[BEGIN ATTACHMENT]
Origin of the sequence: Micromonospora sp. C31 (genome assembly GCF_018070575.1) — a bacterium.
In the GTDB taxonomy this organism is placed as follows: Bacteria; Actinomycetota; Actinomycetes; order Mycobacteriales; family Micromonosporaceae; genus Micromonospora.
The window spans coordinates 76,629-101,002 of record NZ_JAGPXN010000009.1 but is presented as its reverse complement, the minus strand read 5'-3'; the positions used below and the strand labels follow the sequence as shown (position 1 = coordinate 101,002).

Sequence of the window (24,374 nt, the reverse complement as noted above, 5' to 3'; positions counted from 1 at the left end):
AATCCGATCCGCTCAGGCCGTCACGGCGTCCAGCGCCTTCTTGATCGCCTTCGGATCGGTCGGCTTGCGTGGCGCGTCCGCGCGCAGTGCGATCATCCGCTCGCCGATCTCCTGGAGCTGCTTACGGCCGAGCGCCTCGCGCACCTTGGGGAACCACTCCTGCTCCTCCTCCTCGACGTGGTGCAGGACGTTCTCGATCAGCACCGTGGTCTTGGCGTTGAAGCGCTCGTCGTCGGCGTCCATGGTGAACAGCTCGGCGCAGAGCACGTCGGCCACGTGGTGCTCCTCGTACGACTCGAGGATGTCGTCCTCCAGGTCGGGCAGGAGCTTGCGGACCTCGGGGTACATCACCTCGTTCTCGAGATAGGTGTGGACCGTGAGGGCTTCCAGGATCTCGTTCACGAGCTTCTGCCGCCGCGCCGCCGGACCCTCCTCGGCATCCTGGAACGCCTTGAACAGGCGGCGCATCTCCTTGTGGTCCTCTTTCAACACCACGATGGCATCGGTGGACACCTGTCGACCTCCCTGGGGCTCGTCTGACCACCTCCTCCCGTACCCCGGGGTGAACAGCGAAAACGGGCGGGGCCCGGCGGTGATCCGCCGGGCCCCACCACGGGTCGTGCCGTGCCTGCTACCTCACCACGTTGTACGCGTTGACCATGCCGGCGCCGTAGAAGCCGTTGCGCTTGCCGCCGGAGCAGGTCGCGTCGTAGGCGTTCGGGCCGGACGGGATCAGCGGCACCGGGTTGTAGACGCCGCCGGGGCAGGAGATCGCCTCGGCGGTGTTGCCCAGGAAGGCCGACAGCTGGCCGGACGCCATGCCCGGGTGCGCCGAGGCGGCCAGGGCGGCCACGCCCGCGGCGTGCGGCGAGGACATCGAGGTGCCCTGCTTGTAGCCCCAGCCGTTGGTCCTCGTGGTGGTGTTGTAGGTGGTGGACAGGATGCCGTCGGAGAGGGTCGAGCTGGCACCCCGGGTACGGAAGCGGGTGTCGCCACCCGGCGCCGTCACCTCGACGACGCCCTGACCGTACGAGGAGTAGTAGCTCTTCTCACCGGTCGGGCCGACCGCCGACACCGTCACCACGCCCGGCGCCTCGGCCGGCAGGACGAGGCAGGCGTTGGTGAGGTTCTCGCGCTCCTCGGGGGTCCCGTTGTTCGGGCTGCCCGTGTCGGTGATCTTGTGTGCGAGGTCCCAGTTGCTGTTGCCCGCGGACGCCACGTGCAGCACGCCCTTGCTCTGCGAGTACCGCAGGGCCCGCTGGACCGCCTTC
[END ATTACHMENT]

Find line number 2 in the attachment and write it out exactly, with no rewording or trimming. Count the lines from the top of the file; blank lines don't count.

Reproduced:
In the GTDB taxonomy this organism is placed as follows: Bacteria; Actinomycetota; Actinomycetes; order Mycobacteriales; family Micromonosporaceae; genus Micromonospora.